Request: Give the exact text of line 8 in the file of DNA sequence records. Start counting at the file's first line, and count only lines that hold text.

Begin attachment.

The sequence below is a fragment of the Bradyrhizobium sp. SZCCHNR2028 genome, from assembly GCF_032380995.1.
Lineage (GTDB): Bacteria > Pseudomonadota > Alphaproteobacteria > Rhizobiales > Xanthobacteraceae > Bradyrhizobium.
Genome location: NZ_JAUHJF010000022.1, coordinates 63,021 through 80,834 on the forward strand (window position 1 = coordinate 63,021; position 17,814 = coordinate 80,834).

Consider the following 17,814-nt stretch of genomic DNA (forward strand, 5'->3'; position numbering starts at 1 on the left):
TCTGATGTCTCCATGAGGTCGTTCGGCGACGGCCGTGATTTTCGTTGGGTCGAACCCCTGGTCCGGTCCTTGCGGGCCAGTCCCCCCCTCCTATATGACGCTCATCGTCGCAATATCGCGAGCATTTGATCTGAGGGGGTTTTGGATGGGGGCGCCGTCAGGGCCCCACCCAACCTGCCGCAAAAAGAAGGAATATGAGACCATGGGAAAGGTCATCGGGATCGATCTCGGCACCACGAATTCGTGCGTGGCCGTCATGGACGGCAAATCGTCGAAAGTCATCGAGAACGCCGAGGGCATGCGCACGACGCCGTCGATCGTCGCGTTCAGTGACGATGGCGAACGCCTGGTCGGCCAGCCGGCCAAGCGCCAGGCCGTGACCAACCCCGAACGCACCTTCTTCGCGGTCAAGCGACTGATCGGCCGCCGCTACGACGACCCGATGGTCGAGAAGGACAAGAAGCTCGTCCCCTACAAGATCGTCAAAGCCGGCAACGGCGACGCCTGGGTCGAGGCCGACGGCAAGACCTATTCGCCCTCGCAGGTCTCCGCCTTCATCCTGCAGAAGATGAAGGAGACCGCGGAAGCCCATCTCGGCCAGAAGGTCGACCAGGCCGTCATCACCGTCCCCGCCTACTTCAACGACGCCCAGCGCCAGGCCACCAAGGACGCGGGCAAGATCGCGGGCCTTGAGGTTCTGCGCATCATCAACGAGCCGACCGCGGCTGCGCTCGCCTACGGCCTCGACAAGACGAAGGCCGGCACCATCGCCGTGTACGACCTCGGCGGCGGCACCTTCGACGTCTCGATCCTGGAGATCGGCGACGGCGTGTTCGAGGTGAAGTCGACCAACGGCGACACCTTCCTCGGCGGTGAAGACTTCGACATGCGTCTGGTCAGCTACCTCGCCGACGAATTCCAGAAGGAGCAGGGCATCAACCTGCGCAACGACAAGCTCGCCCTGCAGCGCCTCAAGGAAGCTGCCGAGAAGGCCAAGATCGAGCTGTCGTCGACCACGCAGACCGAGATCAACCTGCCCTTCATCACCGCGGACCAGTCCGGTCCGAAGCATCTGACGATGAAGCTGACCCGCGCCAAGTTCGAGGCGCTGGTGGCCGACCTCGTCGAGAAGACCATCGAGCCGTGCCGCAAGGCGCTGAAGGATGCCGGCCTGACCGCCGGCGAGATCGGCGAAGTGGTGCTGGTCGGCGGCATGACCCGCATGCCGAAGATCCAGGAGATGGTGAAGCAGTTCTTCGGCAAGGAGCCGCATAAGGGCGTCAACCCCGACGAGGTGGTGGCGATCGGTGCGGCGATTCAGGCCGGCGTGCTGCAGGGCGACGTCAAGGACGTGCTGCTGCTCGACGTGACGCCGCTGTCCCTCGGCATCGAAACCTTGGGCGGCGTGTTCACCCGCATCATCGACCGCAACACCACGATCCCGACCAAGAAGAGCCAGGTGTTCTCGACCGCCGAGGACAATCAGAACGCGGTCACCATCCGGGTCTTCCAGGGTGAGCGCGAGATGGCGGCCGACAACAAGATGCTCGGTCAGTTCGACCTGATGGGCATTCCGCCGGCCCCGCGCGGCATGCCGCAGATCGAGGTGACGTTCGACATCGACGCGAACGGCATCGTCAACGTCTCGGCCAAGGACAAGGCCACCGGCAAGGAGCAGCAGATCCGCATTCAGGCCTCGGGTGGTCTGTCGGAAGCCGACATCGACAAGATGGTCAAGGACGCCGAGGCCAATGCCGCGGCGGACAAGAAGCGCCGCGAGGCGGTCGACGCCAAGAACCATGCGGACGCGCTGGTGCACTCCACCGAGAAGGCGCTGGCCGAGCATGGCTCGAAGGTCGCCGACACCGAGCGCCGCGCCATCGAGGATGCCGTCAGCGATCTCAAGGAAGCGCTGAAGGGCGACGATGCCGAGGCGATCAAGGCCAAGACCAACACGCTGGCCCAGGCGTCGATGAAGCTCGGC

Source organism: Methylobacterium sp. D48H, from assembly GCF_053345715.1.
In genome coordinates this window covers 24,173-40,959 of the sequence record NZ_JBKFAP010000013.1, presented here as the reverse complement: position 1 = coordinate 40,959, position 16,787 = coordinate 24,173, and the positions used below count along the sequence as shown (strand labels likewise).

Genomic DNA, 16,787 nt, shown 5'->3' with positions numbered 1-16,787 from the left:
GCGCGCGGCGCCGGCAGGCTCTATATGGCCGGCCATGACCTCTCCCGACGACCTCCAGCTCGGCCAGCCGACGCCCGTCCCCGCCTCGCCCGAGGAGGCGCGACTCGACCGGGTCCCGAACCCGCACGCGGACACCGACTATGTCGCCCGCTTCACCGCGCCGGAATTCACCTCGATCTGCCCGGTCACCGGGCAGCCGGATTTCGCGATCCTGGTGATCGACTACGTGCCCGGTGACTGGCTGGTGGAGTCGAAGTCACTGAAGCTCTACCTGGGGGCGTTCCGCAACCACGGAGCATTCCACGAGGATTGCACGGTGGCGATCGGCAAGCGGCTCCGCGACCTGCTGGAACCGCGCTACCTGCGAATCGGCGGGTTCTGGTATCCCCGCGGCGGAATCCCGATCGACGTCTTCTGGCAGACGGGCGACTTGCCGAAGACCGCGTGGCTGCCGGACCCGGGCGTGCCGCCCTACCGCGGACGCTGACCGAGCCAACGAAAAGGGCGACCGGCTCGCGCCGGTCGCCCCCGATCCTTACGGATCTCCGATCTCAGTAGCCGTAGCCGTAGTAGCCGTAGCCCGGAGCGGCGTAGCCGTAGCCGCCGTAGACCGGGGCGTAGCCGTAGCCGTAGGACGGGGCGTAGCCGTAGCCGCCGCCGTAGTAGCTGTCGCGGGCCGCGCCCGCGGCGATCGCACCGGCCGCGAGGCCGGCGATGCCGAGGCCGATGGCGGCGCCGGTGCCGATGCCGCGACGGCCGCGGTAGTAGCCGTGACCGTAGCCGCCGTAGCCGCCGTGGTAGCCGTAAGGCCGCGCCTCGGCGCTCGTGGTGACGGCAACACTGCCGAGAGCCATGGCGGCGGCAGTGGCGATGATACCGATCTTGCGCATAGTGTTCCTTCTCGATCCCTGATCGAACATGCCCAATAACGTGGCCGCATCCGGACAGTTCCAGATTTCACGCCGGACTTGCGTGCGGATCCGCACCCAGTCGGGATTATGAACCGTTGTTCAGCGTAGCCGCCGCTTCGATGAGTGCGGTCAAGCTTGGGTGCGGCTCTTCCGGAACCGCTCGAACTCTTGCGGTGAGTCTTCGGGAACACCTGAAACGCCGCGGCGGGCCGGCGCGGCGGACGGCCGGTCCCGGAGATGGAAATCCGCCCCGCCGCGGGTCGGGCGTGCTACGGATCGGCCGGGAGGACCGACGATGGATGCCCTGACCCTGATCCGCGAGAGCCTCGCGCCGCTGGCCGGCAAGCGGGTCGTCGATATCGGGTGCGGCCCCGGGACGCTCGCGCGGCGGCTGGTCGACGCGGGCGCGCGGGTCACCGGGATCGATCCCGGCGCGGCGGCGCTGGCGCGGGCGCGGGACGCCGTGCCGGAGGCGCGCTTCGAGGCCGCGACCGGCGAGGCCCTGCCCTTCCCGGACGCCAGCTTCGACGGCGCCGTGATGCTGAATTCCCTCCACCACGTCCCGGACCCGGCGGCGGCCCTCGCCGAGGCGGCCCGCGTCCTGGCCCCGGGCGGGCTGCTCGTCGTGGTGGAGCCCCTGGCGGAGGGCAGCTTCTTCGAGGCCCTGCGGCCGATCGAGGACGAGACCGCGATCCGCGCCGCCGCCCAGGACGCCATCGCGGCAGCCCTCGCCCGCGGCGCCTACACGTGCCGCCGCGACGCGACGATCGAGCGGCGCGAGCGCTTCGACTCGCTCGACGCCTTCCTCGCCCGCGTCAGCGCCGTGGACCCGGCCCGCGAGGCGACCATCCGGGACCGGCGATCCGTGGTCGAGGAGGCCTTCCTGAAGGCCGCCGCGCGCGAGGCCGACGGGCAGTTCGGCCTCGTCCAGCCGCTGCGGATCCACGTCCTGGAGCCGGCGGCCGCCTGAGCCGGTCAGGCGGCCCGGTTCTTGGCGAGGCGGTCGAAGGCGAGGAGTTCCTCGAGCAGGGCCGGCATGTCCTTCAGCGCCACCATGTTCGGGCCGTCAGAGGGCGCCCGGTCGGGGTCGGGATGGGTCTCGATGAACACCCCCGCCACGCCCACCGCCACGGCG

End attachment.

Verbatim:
Genomic DNA, 16,787 nt, shown 5'->3' with positions numbered 1-16,787 from the left: